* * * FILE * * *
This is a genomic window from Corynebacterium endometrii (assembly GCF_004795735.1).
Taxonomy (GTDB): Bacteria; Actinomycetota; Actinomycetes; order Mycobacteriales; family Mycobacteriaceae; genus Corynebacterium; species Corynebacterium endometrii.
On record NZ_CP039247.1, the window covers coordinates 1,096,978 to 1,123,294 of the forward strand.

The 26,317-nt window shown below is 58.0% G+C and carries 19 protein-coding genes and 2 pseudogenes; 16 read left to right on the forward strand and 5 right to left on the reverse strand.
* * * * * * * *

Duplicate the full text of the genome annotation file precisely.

This is a genomic window from Corynebacterium endometrii (assembly GCF_004795735.1).
Taxonomy (GTDB): Bacteria; Actinomycetota; Actinomycetes; order Mycobacteriales; family Mycobacteriaceae; genus Corynebacterium; species Corynebacterium endometrii.
On record NZ_CP039247.1, the window covers coordinates 1,096,978 to 1,123,294 of the forward strand.

The 26,317-nt window shown below is 58.0% G+C and carries 19 protein-coding genes and 2 pseudogenes; 16 read left to right on the forward strand and 5 right to left on the reverse strand.